It is human nature to armchair quarterback someone else’s decision on anything. While it is easy to say a large organization with lots of money does something just because they can, talk like this is either sin or at least just plain unproductive. Unless we were sitting in the meetings where those decisions were made, we have little basis for that kind of criticism. I have sat in meetings for hours on paint, signage, carpet, seating, and the like. Painstakingly trying to do what is best only to have a drive by “that was stupid” or “whose dumb idea was that?” comment given after the installation. Those without sin may cast the first stone. But I digress.
So let’s be constructive. What do we do to avoid the trap of envy or the snare of buying gear just because this or that church did it?
Ask what, where, why and how much.
Having a clear understanding on why the project needs to be done is vital.
- What is the end game?
- What are the current and future needs this project will have to meet?
- What is the perceived budget for the project? This may not be the final budget, but you must have a rough idea of what you are going to need to and get to spend.
Have an All Swim
Get everyone in the same room and find out their take on the project. Especially if this is a major remodel or new building. Find out what the “powers that be” are thinking. I’m not talking about doing this if you’re installing a new amplifier, but if you are upgrading your speaker system, you should know what the team’s general vision is.
Big Picture Breakdown
Like writing a movie script or a book, it is not a bad idea to start with a “treatment”.
That is, a summary of big picture items that you know up front you will need: speakers, amps, console, projectors, etc. No minutia here, just an overview.
Focus on what is the best for your situation, not other churches.
Time to Start the Search
This is the time most techs start to nerd out (I know I tend to). It’s time for research. How to research is an entire post in itself, but I would always talk to someone smarter than yourself. Be humble and realistic. Remember, smart people have even smarter people helping them; you can’t know it all. Get wise council even if you have to pay for it. Talk to others who you trust and learn from their mistakes. Bathe the matter in prayer. Seriously, pray for wisdom. I’m not kidding.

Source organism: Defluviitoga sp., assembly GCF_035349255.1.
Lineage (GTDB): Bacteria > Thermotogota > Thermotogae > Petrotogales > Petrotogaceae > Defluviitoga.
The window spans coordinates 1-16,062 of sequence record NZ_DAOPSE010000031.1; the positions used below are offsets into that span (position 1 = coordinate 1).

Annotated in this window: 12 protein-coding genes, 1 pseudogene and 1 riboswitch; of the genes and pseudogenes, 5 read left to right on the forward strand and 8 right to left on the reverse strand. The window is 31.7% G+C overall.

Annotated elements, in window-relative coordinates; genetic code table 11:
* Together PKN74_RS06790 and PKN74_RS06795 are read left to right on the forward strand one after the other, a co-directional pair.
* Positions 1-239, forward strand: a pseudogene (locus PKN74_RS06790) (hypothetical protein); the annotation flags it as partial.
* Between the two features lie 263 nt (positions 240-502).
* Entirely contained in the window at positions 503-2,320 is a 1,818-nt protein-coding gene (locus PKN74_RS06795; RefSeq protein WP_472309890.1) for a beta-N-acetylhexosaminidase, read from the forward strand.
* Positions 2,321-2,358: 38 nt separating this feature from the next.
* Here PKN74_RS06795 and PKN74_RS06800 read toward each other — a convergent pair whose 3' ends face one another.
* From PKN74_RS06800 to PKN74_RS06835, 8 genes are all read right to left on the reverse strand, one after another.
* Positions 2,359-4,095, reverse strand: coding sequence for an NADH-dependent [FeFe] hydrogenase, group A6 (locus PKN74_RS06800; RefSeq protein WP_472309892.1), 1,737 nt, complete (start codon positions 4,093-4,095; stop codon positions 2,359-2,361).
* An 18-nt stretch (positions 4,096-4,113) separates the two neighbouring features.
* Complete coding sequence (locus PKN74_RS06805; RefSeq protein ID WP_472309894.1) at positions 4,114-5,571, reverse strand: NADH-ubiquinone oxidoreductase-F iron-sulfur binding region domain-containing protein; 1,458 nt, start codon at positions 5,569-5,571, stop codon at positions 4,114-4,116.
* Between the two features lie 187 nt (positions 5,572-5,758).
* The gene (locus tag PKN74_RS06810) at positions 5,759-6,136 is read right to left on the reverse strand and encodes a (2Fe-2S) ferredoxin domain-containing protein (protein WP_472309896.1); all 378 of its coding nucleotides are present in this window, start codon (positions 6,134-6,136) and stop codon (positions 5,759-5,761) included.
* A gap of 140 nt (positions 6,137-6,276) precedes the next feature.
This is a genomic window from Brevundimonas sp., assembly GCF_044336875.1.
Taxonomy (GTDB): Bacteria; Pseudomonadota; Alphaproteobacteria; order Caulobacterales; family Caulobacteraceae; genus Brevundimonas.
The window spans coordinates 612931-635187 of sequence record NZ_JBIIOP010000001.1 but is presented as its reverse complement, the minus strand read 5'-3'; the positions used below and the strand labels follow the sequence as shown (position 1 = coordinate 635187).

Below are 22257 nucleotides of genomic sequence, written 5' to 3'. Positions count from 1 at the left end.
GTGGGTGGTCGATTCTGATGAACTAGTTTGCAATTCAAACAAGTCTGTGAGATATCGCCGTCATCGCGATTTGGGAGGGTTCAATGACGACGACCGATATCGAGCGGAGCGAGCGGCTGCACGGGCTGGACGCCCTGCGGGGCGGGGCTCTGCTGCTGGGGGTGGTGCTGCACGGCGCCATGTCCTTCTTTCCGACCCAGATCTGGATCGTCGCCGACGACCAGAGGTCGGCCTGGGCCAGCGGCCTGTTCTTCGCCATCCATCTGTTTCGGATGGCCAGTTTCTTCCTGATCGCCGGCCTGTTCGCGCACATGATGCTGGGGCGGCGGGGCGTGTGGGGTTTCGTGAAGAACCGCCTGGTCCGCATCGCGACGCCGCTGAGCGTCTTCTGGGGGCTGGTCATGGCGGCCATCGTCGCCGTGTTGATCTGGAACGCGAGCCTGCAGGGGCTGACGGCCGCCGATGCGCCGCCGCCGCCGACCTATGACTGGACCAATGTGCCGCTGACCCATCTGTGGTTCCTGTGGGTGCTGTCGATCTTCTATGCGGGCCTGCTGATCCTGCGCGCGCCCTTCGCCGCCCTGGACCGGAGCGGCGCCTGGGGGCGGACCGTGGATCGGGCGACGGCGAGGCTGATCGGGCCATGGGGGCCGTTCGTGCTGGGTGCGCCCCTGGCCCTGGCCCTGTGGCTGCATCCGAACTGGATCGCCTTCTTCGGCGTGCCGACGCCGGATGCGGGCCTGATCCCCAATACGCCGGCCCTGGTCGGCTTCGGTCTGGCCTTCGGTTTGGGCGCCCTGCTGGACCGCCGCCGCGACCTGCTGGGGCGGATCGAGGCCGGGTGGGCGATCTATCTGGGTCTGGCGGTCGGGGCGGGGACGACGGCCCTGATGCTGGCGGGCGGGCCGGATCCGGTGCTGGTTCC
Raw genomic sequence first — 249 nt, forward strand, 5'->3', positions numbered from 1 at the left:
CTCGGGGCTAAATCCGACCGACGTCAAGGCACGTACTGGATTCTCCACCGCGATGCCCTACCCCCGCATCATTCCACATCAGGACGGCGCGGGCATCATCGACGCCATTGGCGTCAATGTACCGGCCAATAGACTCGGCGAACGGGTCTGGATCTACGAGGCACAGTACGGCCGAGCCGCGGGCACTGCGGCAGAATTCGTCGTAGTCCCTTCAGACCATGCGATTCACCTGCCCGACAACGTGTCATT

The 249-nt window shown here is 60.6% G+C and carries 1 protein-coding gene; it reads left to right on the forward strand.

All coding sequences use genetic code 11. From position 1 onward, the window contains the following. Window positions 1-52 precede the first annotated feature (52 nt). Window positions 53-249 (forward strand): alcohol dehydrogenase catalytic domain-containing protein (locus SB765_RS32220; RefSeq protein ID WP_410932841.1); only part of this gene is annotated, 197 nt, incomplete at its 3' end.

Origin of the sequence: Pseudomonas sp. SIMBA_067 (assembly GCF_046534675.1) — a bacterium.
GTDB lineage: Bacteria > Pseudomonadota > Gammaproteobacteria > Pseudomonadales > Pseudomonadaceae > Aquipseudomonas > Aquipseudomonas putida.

Three is the Magic Number
I always have three options. This shows that you have done your research and are willing to be flexible as needed and as budgets demand. So choose wisely.
Every project comes down to budget versus needs. Just because you can do something, it doesn’t mean you should do it. Remember to always put the needs and vision of the church first. In the end, you will have to live with the choices you make. So make sure that even the minimum system will not be one that you secretly curse for the duration of your time with it. If your church has the need and budget for the top of the line, that is what you should design. Be appropriate to your situation.
Whether you’ve got a Bugatti Veyron or a Toyota Corolla, finish the project well. Be grateful that you were able to move the ball down the field.
Do your best for your church in all things. Envy will always be a temptation, so always focus on meeting the true needs of your situation. Remember that God is more concerned with your character than your need to drive the fastest car or the most expensive audio console.
Remember above all else: We get to do this. It is a privilege and an honor.